On the morning of Friday, July 8, talented local artist Harley Kewish conducted a free painting workshop for the young creative souls of Sale and the broader community at the Gippsland Art Gallery.

Figurative abstract painter Harley Kewish is one of the region’s most talented upcoming artists, with works featured in the CARE – Concerned Artists Resisting Extinction exhibition at East Gippsland Art Gallery in 2021.

Upcoming local artist Harley Kewish has put together a strong portfolio. Photo: Contributed

“As part of the artist-activist group CARE, (a group of local artists) did a multi-gallery exhibition across Gippsland,” Mr Kewish said.

“This included the Maffra Art Space, Briagolong Art Gallery, the Orbost Exhibition Centre, The Great Alpine Gallery and East Gippsland Art Gallery.

“It was through that which led into the solo exhibition at the East Gippsland Art Gallery in Bairnsdale.”

Harley Kewish conducting his painting workshop on Friday, July 8 at the Gippsland Art Gallery. Photo: Zoe Askew

Local artists Paul Jennings, Peter Cummings and Gavin Roberts worked alongside Mr Kewish to create a collaborative sculpture, featured in the East Gippsland Winter Festival’s F/LAMP exhibition last year.

Mr Kewish has accumulated many awards for his contemporary art, which explores identity and destruction of reality through painting, including several regional Victorian Youth Art Prizes in Wellington and East Gippsland. Last year, he won awards for his artwork in the 2021 VCE Studio Art curriculum and was shortlisted for RMIT’s SETAC art prize.

For the past three months, Mr Kewish has been working and teaching art to students at Tambo Upper Primary School, and says the workshop at the Gippsland Art Gallery is “a big step for a young career”.

Damien Irvine-Nagle puts the finishing touches on his piece. Photo: Zoe Askew

“I was nervous but excited,” he said.

“The past three months have definitely helped me get used to the idea of teaching other people about art.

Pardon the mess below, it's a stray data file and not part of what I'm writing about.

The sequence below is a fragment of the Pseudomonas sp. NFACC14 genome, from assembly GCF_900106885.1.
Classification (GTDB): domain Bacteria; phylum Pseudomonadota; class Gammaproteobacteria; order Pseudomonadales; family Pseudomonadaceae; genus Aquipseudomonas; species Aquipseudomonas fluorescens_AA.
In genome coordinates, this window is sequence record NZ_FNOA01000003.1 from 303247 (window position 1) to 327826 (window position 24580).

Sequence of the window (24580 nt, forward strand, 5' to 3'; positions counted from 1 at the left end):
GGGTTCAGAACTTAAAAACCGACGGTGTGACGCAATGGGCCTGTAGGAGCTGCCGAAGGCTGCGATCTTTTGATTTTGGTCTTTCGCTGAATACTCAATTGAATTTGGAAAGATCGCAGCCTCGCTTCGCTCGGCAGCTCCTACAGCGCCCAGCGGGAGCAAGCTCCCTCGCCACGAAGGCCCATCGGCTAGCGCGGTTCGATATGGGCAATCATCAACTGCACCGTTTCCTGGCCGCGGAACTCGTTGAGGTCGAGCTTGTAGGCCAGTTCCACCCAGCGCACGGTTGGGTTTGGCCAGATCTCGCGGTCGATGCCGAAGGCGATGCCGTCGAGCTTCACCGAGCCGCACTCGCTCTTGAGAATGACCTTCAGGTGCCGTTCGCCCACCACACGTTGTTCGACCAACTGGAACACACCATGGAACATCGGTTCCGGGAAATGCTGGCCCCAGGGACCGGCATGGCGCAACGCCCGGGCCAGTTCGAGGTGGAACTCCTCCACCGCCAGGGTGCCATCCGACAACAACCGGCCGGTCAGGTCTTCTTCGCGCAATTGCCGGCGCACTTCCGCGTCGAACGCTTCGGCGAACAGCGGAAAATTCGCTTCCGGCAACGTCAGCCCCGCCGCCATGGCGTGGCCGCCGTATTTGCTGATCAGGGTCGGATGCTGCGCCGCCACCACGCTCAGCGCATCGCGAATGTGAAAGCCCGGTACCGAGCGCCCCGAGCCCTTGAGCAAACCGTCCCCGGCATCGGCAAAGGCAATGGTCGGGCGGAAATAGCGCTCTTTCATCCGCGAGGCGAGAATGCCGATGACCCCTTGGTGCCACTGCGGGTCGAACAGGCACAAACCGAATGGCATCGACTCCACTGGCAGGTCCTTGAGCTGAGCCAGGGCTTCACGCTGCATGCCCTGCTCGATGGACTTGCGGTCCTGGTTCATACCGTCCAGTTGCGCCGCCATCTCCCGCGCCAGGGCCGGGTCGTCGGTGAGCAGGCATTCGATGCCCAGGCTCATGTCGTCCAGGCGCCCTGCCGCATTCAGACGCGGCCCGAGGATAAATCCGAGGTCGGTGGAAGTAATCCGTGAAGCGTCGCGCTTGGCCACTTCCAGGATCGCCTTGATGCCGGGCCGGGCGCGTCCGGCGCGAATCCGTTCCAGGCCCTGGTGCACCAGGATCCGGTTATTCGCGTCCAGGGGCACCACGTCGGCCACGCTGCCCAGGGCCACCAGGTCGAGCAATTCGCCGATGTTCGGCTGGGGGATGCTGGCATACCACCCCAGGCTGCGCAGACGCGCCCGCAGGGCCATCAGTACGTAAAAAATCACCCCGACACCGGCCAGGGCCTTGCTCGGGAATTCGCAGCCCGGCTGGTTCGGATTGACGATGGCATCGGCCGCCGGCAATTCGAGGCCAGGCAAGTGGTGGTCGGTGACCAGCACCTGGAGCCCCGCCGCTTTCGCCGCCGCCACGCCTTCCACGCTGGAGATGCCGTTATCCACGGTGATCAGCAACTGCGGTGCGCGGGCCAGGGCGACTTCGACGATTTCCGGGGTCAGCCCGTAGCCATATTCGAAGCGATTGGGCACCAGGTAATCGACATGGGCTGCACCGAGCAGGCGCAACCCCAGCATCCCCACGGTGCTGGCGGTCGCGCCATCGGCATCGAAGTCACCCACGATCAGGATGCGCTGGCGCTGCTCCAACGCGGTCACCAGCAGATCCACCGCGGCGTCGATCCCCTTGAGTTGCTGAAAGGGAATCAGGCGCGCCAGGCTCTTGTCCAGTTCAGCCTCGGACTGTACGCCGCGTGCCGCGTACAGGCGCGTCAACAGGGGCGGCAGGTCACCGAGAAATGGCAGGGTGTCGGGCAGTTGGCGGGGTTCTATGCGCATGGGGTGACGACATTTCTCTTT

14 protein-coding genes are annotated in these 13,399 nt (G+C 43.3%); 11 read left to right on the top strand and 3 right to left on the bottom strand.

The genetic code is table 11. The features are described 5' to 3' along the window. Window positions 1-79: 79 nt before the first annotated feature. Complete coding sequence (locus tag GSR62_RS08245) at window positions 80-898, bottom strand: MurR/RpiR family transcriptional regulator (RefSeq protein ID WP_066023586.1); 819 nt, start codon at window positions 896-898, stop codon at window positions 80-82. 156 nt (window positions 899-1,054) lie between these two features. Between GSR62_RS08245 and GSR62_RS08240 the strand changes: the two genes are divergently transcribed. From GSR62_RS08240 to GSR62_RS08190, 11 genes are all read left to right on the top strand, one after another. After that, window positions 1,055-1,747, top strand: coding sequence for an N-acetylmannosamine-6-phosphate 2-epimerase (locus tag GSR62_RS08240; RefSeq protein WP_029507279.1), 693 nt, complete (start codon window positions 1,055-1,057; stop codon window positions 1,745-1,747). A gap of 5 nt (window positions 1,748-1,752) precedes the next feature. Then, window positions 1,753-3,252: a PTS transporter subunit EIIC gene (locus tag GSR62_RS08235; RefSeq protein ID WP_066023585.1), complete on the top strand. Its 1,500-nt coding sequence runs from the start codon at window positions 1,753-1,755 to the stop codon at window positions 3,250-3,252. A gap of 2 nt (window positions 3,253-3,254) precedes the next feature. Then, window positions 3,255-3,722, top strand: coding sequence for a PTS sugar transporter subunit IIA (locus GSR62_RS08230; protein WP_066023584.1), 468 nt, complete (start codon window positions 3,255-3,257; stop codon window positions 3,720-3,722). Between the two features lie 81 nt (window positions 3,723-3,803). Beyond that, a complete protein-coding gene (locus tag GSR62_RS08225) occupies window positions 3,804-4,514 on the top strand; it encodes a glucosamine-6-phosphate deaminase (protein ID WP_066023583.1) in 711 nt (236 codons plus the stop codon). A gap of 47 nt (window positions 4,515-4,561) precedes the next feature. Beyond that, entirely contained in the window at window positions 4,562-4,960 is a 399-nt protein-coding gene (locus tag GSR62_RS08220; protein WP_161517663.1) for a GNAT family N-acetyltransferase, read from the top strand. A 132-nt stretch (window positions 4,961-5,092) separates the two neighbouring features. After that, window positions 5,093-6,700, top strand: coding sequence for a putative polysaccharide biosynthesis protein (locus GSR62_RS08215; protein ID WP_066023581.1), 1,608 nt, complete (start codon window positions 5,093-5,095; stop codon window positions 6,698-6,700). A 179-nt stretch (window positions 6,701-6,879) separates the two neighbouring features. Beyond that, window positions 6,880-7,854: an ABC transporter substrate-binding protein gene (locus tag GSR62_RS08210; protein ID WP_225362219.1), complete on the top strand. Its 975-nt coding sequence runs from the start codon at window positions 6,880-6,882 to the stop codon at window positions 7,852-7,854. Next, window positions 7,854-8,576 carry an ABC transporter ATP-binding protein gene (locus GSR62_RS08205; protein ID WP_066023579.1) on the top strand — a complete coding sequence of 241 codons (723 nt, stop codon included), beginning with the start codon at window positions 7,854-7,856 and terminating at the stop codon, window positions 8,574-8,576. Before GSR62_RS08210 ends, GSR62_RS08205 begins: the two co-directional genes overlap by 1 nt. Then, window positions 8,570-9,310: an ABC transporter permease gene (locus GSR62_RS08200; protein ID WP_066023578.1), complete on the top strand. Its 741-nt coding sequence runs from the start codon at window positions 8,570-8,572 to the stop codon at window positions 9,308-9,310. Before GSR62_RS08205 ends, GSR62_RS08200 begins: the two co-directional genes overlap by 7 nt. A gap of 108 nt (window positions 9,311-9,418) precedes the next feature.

“I hope to give an insight into my recent process of painting.

“That (process) is all about using memory as much of a tool as the paintbrush or paint itself, using memory as a way to abstract images.

“I feel a lot of people think of art as something far more grandiose than it really is.

“It can just be as simple as setting up for two hours after work or on the weekend, maybe having a painting at the end of it, maybe not, but having fun while doing it.

“I think being creative is very necessary to regulate and keep everyone’s lives intact.

“I personally find painting very therapeutic, and by sharing that, I am hoping that other people get that too.”

Erin Fahy attended Harley Kewish’s Painting Workshop. Photo: Zoe Askew

Mr Kewish shared his talents and knowledge, using acrylic paints to explore specific techniques and exercises to focus on memory, and create figurative abstract paintings from a photograph at the Gippsland Art Gallery’s Painting Workshop.

Those who attended the rare opportunity to learn from and be inspired by one of the best local artists Gippsland has to offer said it was a fun experience, in which they learnt new techniques and discovered unexplored insights into the painting process.

Kate Allen taking the brush to the canvas. Photo: Zoe Askew

“It was fun,” avid painter Kate Allen said.

“It was nice to learn new painting techniques to help me grow and develop my skills.”

Eden Levchenko said it was interesting to learn an artist’s process when they are in the studio and painting.

“It was really cool to use a real photo and then create something abstract using your memory of that image,” Eden added.

Eden Levchenko working during the painting workshop. Photo: Zoe Askew

A variety of participants attended Harley Kewish’s Painting Workshop, some having never participated in an art workshop and others regular attendees, but the thing that connected each participant was their growth in knowledge and overall enjoyment.